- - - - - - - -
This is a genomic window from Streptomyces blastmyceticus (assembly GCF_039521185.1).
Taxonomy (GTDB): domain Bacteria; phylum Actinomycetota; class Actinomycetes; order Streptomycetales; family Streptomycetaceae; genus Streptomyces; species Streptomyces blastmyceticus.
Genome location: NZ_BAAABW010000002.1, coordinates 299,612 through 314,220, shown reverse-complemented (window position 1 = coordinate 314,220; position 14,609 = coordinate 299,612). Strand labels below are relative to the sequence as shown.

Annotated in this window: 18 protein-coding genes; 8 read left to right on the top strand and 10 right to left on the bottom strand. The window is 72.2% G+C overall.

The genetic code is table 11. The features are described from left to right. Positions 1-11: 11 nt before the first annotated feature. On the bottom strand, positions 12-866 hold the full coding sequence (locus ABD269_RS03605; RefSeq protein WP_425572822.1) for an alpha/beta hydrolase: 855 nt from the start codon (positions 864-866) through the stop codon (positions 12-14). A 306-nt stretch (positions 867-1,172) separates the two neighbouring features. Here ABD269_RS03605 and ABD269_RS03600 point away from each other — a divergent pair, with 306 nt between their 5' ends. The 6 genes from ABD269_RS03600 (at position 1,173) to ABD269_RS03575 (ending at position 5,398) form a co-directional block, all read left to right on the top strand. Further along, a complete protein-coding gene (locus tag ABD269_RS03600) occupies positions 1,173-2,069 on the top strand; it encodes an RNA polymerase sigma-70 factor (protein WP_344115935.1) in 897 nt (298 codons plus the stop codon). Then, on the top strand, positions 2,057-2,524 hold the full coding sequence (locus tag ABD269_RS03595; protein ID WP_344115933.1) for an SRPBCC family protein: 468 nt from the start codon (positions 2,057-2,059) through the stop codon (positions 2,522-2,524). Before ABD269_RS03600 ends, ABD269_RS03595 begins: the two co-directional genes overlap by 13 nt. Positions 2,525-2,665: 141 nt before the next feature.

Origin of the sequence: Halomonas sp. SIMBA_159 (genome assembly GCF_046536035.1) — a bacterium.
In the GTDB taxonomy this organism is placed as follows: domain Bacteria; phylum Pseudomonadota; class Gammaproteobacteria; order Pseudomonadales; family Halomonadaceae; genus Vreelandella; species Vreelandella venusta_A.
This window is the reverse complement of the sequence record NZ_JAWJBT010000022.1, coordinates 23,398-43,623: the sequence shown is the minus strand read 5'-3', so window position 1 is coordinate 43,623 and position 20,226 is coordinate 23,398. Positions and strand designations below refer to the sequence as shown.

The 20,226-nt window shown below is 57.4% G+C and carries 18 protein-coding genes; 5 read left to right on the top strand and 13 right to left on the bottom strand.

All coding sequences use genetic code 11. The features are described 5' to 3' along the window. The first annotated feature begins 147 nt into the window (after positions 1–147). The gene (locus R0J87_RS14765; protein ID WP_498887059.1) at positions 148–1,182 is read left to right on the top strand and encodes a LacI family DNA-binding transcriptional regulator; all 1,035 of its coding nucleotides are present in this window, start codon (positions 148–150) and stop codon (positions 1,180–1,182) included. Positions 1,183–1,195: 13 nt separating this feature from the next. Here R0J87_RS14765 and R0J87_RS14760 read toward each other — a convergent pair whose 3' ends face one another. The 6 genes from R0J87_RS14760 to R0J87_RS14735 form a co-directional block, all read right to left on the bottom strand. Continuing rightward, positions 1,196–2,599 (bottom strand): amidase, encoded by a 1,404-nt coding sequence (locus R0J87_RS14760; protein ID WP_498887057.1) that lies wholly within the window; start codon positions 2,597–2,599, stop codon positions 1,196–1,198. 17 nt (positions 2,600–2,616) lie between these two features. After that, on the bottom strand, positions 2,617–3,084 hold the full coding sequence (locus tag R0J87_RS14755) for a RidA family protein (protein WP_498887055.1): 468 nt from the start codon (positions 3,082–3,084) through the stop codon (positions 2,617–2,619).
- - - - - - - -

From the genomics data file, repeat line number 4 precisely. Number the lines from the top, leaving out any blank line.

Annotated in this window: 18 protein-coding genes; 8 read left to right on the top strand and 10 right to left on the bottom strand. The window is 72.2% G+C overall.